One of the reasons Donald Trump got elected president was because he wasn’t a career politician like his opponent, Hillary Clinton.
Rather, he was a savvy businessman and a skilled negotiator who had the talent and experience to do big deals that would make America great again.
He sold that narrative with gusto and bravado, and voters bought it.
But after a rocky year on the job and another maddening week where the president spent considerable time and energy insisting he wasn’t mad (as in mad as a hatter), we have our doubts.
The week was dominated by the release of Michael Wolff’s book, “Fire and Fury,” a tell-all, insider’s account of the first six months of a chaotic and dysfunctional Trump administration where the president’s fitness for office is relentlessly questioned in interviews with his own staff.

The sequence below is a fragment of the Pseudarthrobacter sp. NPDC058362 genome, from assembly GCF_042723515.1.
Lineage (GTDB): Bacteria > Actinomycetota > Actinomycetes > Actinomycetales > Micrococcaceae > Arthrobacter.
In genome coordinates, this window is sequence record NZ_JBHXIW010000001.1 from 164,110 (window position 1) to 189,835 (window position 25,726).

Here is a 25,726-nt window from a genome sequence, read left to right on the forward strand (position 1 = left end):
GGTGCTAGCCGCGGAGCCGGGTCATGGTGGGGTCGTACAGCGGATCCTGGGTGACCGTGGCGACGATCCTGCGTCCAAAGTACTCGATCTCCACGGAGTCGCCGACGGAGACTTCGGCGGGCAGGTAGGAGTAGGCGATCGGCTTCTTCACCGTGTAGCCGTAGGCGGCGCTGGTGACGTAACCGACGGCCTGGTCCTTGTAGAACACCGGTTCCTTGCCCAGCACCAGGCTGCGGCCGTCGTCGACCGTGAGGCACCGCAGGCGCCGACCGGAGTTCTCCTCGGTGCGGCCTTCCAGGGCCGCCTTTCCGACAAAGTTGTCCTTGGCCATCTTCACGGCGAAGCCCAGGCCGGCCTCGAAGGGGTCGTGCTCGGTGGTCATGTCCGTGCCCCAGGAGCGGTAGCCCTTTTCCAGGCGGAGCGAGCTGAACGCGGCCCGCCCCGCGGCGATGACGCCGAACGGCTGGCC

Trump has denounced the book as “lies” and threatened to sue the publisher and the author for libel, thereby ensuring its status as a best-seller.
But the most baffling aspect of this book is why Wolff was allowed in the White House in the first place given his history of writing unflattering books on other popular figures like Trump’s pal Rupert Murdoch?
As others have aptly noted, it was an idiotic decision that demonstrates a remarkable level of naivete on the president’s part. Why wasn’t Wolff vetted before being granted access to the White House and key staff?
Trump got suckered. Smart business people don’t get suckered.